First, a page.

Snatching is another strong lift for you. What’s your highest number at the TSC?
Snatching the 16kg I was able to hit 158 in practice, but now it’s the 20kg, I think I hit 143 in the Spring TSC, which was a PR. My aim for the TSC is always to hit three PRs.
If you’re hitting PRs your plan obviously works. What’s your approach for snatching?
For me, just to get a lot of snatching days in. I don’t feel like it really matters what I’m doing, just as long as I’m snatching. If we come in and I don’t feel 100%, I’ll just go a bit lighter. We do try to follow a program of 10/10 on the minute, every minute for as long as we can. Once I hit 10/10 on the minute for 10 minutes, I’ll move up a bell. This week, I hit those 200 snatches in ten minutes with the 20kg, which was intense, so next week I’ll start training with the 22kg.
My challenge is to do it all with the 24kg—that’s the ultimate goal, but the baby step is to use the 22kg. I was close last year with the 22kg; I made it to seven minutes, then dropped to 5/5 for two minutes, then finished the final minute back up at 10/10, so I was only a few reps away. Once I hit that, yes, the ultimate goal is the 24kg.
Another snatching protocol we love is 3 minutes on/3 minutes off, 2 minutes on/2 minutes off, then 1 minute on. That one will send you to the floor too. I like to use the 22kg for most of my training; I’m trying to make the 20kg feel as light as possible. For speed, some days I’ll grab the 16kg and just fly.
Do you ever snatch for long durations, such as 30 minutes?
I don’t do a lot of that, no. I like to get my snatching and pull-up training in, then still do workouts in my classes, so I still hit some of the other things everyone else is getting in, like front squats or farmer carries. I like to keep those changing, so I usually just have my 10 minutes of snatching, hit my pull-ups, then jump in a class.
Looking around your gym, there are barbells and kettlebells, but do you add any running training, rowing, ski-erg, or anything like that?
I don’t. Well, maybe a little bit of trail running here and there, if I can fit it in. I love trail running and would love to add it in for my snatch program, but it’s tough finding any extra time.
Are you completely TSC-focussed, or are you still doing obstacle races and other things too?
During the 17-week program, I’m pretty much focussed on TSC training. Part of doing well at the TSC is that laser focus. My number—like my 441lbs goal—is in my head from the beginning. You focus on that, you envision it, you picture yourself lifting it; that’s a huge part of doing it on the day.
No workout ADD—that’s one of the reasons you’re the champ. That said, how do you offset all the pulling that’s involved in the TSC?
Jumping in the class workouts helps add variety. I also include a lot of recovery. If I’m not feeling awesome, I’ll simply take it easier that day. After the TSC, I definitely take a full week of not doing much at all. Then, something that works for me is I like to do a back squat and bench press program for five weeks, just to change things up. After that, I’ll take a week off before starting the TSC training period.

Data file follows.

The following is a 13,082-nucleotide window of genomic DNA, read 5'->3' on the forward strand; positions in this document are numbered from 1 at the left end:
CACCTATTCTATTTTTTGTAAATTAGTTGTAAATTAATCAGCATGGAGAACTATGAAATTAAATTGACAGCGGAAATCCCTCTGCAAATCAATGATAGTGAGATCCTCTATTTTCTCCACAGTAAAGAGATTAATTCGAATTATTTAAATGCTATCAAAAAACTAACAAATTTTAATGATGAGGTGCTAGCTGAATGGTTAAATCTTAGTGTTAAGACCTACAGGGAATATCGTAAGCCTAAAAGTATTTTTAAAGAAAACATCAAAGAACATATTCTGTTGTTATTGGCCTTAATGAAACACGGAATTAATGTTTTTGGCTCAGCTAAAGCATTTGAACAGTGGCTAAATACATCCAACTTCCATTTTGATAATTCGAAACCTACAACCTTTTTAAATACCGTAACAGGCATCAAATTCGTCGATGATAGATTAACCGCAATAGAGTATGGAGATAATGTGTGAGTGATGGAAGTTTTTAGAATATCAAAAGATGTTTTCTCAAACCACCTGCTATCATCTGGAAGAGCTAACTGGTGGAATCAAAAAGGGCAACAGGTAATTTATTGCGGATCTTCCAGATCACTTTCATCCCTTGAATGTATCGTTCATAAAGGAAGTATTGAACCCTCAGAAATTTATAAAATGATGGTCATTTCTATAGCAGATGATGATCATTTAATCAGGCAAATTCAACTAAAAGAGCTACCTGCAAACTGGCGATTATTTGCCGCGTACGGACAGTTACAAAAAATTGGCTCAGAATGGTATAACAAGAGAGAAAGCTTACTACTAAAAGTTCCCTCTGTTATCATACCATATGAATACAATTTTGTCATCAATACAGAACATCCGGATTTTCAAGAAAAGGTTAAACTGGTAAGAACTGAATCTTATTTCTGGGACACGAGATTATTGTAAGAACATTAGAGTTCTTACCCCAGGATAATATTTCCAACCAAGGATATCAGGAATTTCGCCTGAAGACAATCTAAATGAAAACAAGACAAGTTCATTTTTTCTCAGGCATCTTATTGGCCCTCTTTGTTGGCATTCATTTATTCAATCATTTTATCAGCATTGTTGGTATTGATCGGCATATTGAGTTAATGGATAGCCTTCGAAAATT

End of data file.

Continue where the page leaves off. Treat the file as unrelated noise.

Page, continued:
It sounds like you mostly follow specific training, but with little bits of variety added for fun.
Even in our TSC-specific training, we make it fun. Every Wednesday night, when I deadlift with Ray, my fiancé (who also rocks the TSC), we come in, turn the music up, lift heavy, then we go and get a burrito bowl. Maybe that’s another secret—burrito bowls! It’s got to be fun, or you’re not going to stick with it.
Good advice. Anything else you want to share with the StrongFirst community?
Simply, don’t be afraid to do the TSC. It’s really beginner-friendly. One of the great things is you’re competing against yourself. People will always ask me, “Did you see what that girl’s deadlifting?”, or “Have you been watching this girl snatching?”, or “Are you worried if someone’s going to snatch more than you?” I don’t worry about what anyone else is doing. All I need to do is beat my numbers. This is my goal, my focus. If I do what I want to do and the numbers put me in first place, so be it. If someone else puts up better numbers, but I still hit my 441lbs goal, I’m going to be just as happy.
Check the rules, find a venue near you, or register for the Tactical Strength Challenge before October 26. You’ll also find lots of additional information in the dedicated TSC section of the StrongFirst forum.
8 thoughts on “Dairy Cows and Burrito Bowls—How to Win the TSC”
Crazy impressive –
But if this was an article about a guy – we would know body weight.
Is there a reason this info is not provided for a female athlete?
“I tried 441lbs, which is three times bodyweight”
Great article and interview. Jackie is an amazing athlete and I always had a suspicion that she was lifting cows at her job…Now it’s confirmed!
I’m so glad that my career has landed me in southeast WI as it is a great epicenter for the StrongFirst brand. TNT STRONG!!!
Thanks for reading, and thanks for the kind message!
Great interview. I recognize the DL program as Surovetsky, but “stretched” (alternating weeks instead of twice a week).
Yes! That is exactly the program I used the past two training cycles. I couldn’t remember the name in the spot – thank you for bringing this up.
Any particular reason to stretch it? I’ve had my eye on it but it’s a lot to bite off at 2x/week . For what kind of trainee is it a downside to stretch it out so long?
I think you could stretch it very long if you did PlanStrong and Strong Endurance protocols to train for the TSC, especially if you’re only training 2x/week. I wouldn’t want to stretch a linear program out beyond 12/14 weeks, and the only reason for linear training, here, is if you’re specifically going for a win in the Competition Division.